The Sisters of the Precious Blood have their origin in Switzerland in 1834 when Maria Anna Brunner, a widowed mother of six children, treasured praying night hours of adoration in Castle Loewenberg, a seminary operated by her priest son. Soon the women who worked in the school joined her in prayer and the little community was born.
Even while raising her children, Maria Anna’s life of prayer and her love of God went far beyond the chapel and her family. It was common for Maria Anna to bake extra bread and distribute the loaves as she walked down the Swiss mountains on her way to Mass. She became known as “Mother” because the poor would be seen coming up the mountain with sacks and jugs to carry home the bread and milk shared by her. She was also Godmother to many of the local children. Maria Anna’s love of prayer, the Eucharist and her outreach to the people who were needy and poor was contagious.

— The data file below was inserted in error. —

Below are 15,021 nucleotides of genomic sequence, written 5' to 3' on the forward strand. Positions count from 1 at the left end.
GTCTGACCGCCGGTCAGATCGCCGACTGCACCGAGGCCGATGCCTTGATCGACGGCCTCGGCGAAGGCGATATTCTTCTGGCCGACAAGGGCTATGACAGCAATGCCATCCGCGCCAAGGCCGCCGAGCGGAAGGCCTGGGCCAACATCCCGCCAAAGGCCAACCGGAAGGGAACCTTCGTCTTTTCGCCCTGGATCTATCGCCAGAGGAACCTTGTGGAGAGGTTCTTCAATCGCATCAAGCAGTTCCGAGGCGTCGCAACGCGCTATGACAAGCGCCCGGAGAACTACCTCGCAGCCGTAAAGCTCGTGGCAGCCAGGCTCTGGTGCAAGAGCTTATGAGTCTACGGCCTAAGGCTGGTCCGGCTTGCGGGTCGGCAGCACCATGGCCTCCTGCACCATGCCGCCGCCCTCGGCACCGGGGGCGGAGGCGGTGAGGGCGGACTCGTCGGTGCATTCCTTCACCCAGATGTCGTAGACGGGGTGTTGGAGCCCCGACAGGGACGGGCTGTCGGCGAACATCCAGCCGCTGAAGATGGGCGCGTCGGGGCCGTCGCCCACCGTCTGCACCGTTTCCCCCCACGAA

The Sisters have always stood with the poor and the marginalized in our world. First entrusted with the task of working alongside German immigrants in Western Ohio, the Sisters soon found their reach and their influence extending to the whole state of Ohio especially elementary, secondary and higher education, the care of orphans, service in seminaries and Bishops’ residences and responding to other unmet needs of the time.
The Sisters soon spread across the United States focusing a great deal of their energies in education, parish and social ministries. In the early 1950s the Sisters extended their service and spirituality to Chile and in the 1980s they reached into Central America and the country of Guatemala.
The charism and mission of the Sisters of the Precious Blood is still vibrant and resolute in purpose today, continuing through spirituality, prayer and ministry to bring “the redeeming love of Jesus to a broken and fractured world.”